Sun Hung Kai to Sell 3,500 Hong Kong Homes as China Eases Credit Controls
Sun Hung Kai Properties Ltd., Hong Kong’s biggest developer by market value, plans to sell 3,500 homes this year in the city, seeking to benefit from a rebound in transactions over the past month.
The company plans to sell those apartments for HK$32 billion ($4.1 billion), Victor Lui, an executive director at the company’s agency arm, told reporters yesterday after Sun Hung Kai (16) posted a 13 percent gain in underlying profit for the six months ended December.
Hong Kong’s used home transactions have risen at least 7 percent in February from a three year-low a month earlier, according to Midland Holdings Ltd., the city’s biggest publicly traded realtor. The city’s home prices have fallen about 5 percent since June because of rising borrowing costs, extra transaction taxes and higher down-payment requirements.
“We’re still cautious,” Deutsche Bank AG’s Hong Kong- based analysts Jason Ching and Tony Tsang wrote in a report yesterday. “The recent improvement in market conditions is a rebound driven by the release of pent-up demand as a result of mortgage rate cuts.”
U.S. Federal Reserve officials said Jan. 25 benchmark interest rates would probably remain below 1 percent through 2014. Interest rates in Hong Kong usually follow those set by the Fed as the city’s currency is pegged to the U.S. dollar.
The property market may be staging a rebound with sales increasing in February, analysts at Nomura Holdings Inc. and Bocom International said this month.
Not Slowing Down
“We will continue to sell our projects according to the construction progress, regardless of the fluctuation in prices,” said Eric Chow, another executive director at Sun Hung Kai’s agency arm. “We’re not slowing down.”
Sun Hung Kai sold 3,037 homes in Hong Kong for HK$38 billion in 2011, according to data compiled by Centaline Property Agency Ltd.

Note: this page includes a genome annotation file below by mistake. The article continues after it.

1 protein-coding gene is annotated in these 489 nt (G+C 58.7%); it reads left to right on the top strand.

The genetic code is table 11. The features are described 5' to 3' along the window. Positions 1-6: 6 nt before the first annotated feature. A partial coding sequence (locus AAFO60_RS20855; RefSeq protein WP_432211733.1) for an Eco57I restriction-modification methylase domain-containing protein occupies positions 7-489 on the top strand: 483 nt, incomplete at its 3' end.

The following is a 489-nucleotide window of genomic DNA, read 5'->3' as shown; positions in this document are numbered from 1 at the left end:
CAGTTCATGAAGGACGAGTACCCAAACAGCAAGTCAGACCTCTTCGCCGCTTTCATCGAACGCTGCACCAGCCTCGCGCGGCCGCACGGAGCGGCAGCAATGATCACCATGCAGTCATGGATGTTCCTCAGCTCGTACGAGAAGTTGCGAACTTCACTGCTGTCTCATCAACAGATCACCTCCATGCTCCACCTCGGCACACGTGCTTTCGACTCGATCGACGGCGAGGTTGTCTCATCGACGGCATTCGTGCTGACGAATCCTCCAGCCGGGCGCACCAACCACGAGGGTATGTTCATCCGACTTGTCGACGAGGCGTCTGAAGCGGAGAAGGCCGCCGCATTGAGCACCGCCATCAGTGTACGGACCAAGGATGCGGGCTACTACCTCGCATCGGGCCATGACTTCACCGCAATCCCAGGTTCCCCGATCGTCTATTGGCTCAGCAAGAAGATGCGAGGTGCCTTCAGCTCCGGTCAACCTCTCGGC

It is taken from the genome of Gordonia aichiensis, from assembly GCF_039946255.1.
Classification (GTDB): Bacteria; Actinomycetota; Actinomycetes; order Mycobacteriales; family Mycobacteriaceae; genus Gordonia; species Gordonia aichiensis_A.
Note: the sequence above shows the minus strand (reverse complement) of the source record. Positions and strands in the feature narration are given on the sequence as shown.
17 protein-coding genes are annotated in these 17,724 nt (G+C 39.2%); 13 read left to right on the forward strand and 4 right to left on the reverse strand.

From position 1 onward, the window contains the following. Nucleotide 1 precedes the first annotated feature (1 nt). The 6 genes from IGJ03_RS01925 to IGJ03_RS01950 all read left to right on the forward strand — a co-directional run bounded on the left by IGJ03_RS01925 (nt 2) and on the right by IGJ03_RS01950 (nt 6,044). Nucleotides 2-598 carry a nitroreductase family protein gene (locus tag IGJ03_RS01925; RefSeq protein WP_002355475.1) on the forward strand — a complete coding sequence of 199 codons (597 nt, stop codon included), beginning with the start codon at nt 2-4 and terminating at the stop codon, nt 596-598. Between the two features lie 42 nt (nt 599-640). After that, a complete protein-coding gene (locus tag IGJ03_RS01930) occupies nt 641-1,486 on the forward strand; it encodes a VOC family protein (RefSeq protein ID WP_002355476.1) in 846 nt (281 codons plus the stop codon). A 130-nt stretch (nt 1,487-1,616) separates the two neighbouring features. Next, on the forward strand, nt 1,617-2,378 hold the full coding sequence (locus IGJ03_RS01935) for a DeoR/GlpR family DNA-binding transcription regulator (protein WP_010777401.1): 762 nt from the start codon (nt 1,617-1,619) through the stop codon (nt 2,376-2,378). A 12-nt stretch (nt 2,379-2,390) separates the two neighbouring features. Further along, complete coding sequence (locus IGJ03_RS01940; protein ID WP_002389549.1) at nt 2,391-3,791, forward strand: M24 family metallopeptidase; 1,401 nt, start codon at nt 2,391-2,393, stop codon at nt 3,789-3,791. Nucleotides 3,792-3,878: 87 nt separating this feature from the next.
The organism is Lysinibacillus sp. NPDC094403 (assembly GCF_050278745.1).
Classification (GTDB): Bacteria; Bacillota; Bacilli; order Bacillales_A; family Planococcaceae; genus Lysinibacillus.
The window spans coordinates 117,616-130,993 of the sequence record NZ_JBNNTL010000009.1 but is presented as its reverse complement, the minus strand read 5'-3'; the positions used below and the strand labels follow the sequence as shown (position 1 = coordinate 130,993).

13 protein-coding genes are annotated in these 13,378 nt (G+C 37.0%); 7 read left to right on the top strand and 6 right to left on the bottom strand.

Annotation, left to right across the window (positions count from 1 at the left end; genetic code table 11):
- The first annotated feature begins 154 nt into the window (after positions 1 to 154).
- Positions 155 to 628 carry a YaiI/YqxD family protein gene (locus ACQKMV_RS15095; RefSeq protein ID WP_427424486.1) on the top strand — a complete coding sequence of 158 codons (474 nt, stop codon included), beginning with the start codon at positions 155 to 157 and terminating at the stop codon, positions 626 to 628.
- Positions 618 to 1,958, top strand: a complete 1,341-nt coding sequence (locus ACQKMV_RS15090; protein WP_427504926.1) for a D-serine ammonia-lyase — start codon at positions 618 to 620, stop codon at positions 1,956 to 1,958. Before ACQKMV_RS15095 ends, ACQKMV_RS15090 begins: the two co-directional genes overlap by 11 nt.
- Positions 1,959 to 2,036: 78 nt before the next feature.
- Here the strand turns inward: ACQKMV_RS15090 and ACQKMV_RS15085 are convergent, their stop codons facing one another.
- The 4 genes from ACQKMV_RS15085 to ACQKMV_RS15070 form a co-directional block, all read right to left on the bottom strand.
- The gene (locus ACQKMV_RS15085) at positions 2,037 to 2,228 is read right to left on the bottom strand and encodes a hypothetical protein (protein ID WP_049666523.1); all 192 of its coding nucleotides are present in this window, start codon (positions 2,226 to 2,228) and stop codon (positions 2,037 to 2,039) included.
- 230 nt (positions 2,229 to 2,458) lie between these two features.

The group will this year begin selling homes in northern areas including Yuen Long, Tuen Mun and Ma Wan, Lui said. The company also plans to accelerate sales of some investment assets.
Developers including Cheung Kong (Holdings) Ltd. (1) and Henderson Land Development Co. may sell as many as 17,000 homes in the city this year, about 60 percent more than in 2011, Barclays Capital Research analyst Andrew Lawrence wrote in a Feb. 23 report.
Property prices may fall as much as 25 percent by 2013, estimates Lawrence, who predicted the initial slide in April.
Residential Profit Gains
Sun Hung Kai’s profit from Hong Kong home sales rose to HK$7.68 billion for the six months under review from HK$5.94 billion a year earlier, after the developer booked profit from projects including the Imperial Cullinan and The Wings, it said.
Earnings were also boosted by growth in office and retail rentals in the city, which benefited from the continued influx of shoppers from other parts of China. Earnings from investment properties, which include the International Finance Centre in Hong Kong’s Central business district, and the International Commerce Centre, advanced 14 percent to HK$5.28 billion.
For the group, profit excluding property revaluation gains or losses climbed to HK$11.8 billion, or HK$4.58 a share, from HK$10.4 billion, or HK$4.05 a share, a year earlier. That’s higher than the HK$11.1 billion median estimate of three analysts surveyed by Bloomberg.
Sun Hung Kai added 4.9 million square feet of developable land space in the city, bringing its total reserve to 46.7 million square feet at the end of 2011, the company said. For other parts of China, the group has land reserves of 85.3 million square feet.
Hong Kong home prices have risen more than 70 percent between early 2009 and June last year, and have since dropped about 5 percent, according to Centaline Property Agency Ltd.
Sun Hung Kai is controlled by the family of co-chairmen Thomas and Raymond Kwok, whose combined wealth of $15.4 billion is third on Forbes magazine’s list of Hong Kong’s richest published in January.
To contact the reporters on this story: Kelvin Wong in Hong Kong at firstname.lastname@example.org
To contact the editor responsible for this story: Andreea Papuc at email@example.com